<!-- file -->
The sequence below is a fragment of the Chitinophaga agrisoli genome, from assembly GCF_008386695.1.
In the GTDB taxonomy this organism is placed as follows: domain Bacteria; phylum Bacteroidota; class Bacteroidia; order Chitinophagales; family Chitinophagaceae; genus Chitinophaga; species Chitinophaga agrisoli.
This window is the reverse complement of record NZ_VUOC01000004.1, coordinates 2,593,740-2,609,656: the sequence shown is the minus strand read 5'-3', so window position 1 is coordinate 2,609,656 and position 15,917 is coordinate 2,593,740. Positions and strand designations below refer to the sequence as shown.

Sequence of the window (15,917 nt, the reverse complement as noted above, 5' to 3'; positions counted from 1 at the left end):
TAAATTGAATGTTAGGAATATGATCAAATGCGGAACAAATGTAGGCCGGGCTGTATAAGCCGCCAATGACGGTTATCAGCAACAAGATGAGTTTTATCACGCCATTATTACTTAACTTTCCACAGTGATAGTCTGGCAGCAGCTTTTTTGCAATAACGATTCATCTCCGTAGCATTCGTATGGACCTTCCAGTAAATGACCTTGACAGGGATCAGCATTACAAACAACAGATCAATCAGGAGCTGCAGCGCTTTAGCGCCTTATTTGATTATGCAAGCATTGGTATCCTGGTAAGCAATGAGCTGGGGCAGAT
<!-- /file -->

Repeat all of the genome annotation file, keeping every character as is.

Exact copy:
The sequence below is a fragment of the Chitinophaga agrisoli genome, from assembly GCF_008386695.1.
In the GTDB taxonomy this organism is placed as follows: domain Bacteria; phylum Bacteroidota; class Bacteroidia; order Chitinophagales; family Chitinophagaceae; genus Chitinophaga; species Chitinophaga agrisoli.
This window is the reverse complement of record NZ_VUOC01000004.1, coordinates 2,593,740-2,609,656: the sequence shown is the minus strand read 5'-3', so window position 1 is coordinate 2,609,656 and position 15,917 is coordinate 2,593,740. Positions and strand designations below refer to the sequence as shown.

Sequence of the window (15,917 nt, the reverse complement as noted above, 5' to 3'; positions counted from 1 at the left end):
TAAATTGAATGTTAGGAATATGATCAAATGCGGAACAAATGTAGGCCGGGCTGTATAAGCCGCCAATGACGGTTATCAGCAACAAGATGAGTTTTATCACGCCATTATTACTTAACTTTCCACAGTGATAGTCTGGCAGCAGCTTTTTTGCAATAACGATTCATCTCCGTAGCATTCGTATGGACCTTCCAGTAAATGACCTTGACAGGGATCAGCATTACAAACAACAGATCAATCAGGAGCTGCAGCGCTTTAGCGCCTTATTTGATTATGCAAGCATTGGTATCCTGGTAAGCAATGAGCTGGGGCAGAT